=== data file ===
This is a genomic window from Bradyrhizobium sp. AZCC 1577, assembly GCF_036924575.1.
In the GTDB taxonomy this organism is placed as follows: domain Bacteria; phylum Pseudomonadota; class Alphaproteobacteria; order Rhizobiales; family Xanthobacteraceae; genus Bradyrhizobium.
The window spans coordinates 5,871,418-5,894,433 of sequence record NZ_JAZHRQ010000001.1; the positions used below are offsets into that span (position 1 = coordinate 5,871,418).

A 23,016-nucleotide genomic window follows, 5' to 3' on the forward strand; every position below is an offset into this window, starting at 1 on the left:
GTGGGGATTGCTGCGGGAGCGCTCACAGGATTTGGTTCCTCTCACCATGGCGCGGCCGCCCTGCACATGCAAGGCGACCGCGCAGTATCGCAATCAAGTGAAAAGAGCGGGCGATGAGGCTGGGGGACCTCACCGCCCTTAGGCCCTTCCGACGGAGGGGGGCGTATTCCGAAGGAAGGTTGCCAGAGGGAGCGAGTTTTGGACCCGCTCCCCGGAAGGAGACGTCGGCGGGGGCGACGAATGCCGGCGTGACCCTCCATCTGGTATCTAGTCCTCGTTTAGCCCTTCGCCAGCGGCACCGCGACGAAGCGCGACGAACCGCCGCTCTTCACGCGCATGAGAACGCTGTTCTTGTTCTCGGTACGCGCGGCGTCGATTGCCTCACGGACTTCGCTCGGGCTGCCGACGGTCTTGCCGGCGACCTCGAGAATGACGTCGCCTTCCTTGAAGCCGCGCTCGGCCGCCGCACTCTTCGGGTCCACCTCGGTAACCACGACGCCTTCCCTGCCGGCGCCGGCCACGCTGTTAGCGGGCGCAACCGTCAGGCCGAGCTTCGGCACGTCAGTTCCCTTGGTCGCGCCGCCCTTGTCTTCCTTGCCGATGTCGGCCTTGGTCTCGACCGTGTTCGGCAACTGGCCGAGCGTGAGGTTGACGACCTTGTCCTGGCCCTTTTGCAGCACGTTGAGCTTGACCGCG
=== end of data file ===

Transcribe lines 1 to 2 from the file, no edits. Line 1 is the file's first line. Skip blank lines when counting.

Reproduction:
This is a genomic window from Bradyrhizobium sp. AZCC 1577, assembly GCF_036924575.1.
In the GTDB taxonomy this organism is placed as follows: domain Bacteria; phylum Pseudomonadota; class Alphaproteobacteria; order Rhizobiales; family Xanthobacteraceae; genus Bradyrhizobium.